One of the best sources of underwater discovery in Lake Como is Centro Sub Nettuno. This is the oldest scuba/diving association of Lake Como, dating back to 1967. Filled with professional divers and photographers, they hold a wealth of knowledge about the underwater world.
Carlo Noce, a technical diving instructor with 50-years of experience of diving in the lake, tells me, “My favorite dive is ‘The Spiles’, located in the Lecco branch, in Melgone. Here you find three fantastic white rock towers emerging from a bottom of below 52 meters up to reach an altitude of around 20 meters. The dive takes place by pinking in a slow ascent through the three towers and reaching the starting point running the western wall of Lecco branch, where it’s possible to admire a statue considered the protector of scuba divers.”
Instructor Angelo Meroni, says “The dives I prefer are the Lierna wall and the one called “del Camioncino” located close to Fiumelatte. My best findings: a gold set (necklace and bracelet) and a submachine gun from World War II, but also a lot of nautical equipment (from ropes to anchors).” Instructor Vincenzo De Girolamo, says “I like to focus on a place where there is a spectacular large limestone vein, the surface area is between Tremezzina, Villa Balbianello, and Villa Carlotta, continuing to the opposite shore of Bellagio Villa Melzi and then arriving on the shores of Moregallo (Lecco). The CSN actively participated in the recovery of the statue of Christ of the Abyss of Carate Urio.”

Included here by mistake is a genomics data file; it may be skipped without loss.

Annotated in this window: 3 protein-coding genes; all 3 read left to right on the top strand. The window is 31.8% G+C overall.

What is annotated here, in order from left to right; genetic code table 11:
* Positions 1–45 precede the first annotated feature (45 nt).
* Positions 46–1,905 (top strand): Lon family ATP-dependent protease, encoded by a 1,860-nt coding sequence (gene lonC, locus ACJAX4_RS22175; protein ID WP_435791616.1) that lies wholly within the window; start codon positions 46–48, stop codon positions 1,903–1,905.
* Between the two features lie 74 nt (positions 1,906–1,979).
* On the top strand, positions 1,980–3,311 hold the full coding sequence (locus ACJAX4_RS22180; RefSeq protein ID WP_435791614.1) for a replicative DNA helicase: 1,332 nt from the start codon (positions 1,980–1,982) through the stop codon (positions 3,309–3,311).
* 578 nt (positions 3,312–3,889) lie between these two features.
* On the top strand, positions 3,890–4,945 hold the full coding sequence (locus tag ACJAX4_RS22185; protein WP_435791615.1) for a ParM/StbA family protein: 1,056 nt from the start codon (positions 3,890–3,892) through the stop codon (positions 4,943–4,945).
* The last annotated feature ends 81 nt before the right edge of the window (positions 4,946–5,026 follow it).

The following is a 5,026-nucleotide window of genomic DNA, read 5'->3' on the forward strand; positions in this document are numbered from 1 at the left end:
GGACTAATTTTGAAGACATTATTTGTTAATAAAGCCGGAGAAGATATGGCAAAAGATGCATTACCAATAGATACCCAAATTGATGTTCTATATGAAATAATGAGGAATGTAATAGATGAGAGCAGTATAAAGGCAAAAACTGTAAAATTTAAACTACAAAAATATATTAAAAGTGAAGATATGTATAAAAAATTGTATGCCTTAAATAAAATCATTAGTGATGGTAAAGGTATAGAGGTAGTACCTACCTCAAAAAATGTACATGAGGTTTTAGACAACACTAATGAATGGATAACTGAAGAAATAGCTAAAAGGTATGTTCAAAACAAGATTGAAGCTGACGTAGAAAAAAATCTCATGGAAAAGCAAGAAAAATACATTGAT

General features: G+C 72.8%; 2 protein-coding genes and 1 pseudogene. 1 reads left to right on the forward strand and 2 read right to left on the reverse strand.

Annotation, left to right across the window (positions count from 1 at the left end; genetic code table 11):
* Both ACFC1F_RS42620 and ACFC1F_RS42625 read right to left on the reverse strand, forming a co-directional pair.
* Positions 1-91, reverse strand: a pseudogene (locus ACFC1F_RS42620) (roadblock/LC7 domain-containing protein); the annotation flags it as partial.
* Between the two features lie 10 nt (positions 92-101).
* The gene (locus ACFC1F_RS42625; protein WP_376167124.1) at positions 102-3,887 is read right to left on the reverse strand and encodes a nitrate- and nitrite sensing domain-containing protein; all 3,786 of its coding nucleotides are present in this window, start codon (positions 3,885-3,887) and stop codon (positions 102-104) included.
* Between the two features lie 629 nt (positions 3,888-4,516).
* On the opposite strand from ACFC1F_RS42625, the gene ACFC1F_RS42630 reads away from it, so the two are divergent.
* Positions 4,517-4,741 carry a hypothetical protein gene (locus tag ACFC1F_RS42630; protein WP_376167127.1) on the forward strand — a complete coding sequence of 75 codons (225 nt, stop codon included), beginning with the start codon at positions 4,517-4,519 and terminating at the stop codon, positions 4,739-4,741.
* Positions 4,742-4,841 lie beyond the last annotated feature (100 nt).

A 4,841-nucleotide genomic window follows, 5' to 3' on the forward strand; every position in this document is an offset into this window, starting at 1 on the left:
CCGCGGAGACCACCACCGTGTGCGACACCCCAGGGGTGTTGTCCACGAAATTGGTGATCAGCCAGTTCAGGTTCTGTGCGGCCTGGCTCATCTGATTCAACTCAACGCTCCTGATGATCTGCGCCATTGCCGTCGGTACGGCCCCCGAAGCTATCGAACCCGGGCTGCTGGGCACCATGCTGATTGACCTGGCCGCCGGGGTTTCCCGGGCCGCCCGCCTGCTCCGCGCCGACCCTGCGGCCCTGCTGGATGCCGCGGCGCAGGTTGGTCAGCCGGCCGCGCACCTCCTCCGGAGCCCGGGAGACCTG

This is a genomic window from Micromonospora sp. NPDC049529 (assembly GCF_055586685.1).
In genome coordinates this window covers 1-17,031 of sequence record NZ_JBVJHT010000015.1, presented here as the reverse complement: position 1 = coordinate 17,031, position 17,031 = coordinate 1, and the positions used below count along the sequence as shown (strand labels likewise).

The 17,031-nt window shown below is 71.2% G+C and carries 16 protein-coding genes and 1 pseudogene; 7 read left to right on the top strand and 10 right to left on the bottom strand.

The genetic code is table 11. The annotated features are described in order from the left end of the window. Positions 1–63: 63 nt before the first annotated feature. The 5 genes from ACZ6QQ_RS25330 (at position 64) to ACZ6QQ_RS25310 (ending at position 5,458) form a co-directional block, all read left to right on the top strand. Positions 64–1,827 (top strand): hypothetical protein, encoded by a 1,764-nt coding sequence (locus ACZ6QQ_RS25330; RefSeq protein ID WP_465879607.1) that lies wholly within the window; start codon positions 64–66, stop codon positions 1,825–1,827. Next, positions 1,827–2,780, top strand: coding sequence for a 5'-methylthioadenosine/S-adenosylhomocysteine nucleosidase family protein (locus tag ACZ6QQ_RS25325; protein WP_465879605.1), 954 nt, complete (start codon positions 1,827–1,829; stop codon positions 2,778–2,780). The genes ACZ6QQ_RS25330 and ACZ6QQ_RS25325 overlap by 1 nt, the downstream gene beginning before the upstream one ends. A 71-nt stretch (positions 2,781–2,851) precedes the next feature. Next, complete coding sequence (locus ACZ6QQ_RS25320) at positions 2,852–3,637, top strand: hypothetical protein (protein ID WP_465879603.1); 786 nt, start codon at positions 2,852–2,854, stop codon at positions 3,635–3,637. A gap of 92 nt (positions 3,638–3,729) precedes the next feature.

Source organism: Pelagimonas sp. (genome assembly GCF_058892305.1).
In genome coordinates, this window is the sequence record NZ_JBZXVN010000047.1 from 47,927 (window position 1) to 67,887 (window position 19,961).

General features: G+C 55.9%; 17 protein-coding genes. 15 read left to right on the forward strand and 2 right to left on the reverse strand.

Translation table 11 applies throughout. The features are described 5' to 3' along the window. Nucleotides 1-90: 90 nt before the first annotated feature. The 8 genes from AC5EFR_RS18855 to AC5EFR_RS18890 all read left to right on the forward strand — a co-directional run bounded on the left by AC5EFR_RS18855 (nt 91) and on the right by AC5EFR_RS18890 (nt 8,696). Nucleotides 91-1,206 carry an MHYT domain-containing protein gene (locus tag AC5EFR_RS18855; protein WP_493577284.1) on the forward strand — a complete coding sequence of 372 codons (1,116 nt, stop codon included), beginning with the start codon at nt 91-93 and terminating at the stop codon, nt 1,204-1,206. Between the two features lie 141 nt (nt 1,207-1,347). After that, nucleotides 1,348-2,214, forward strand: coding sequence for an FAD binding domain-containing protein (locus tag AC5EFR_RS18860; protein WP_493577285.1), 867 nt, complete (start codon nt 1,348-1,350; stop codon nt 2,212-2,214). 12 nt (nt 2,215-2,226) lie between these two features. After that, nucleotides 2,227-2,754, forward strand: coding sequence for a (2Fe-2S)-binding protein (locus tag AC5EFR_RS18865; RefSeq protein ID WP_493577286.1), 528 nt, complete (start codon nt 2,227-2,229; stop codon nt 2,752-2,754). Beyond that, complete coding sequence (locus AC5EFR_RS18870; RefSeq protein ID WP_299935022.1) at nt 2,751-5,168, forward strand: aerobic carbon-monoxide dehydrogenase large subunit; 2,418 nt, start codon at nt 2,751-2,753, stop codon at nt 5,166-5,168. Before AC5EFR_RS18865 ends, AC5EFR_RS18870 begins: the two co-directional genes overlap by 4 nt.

There are also out-of-the-water options for people interested in items that have been recovered from the depths. Massimo Gervasini, president of Centro Sub Nettuno, says underwater research continues around the Isola Comacina. “In 1973, an ossuary dating back to the 1st century AD was recovered. It’s still in the Ossuccio Antiquarium museum on the island.” Technical diving instructor Andrea Murdock Alpini says, “Not far from Menaggio, there’s a secret place, an amazing historical and traditional boat museum called: Museo Barca Lariana, founded by a private boat collector who bought and rescued hundreds of historic boats from the Lake’s oblivion. It is a must-see place, an unforgettable tour.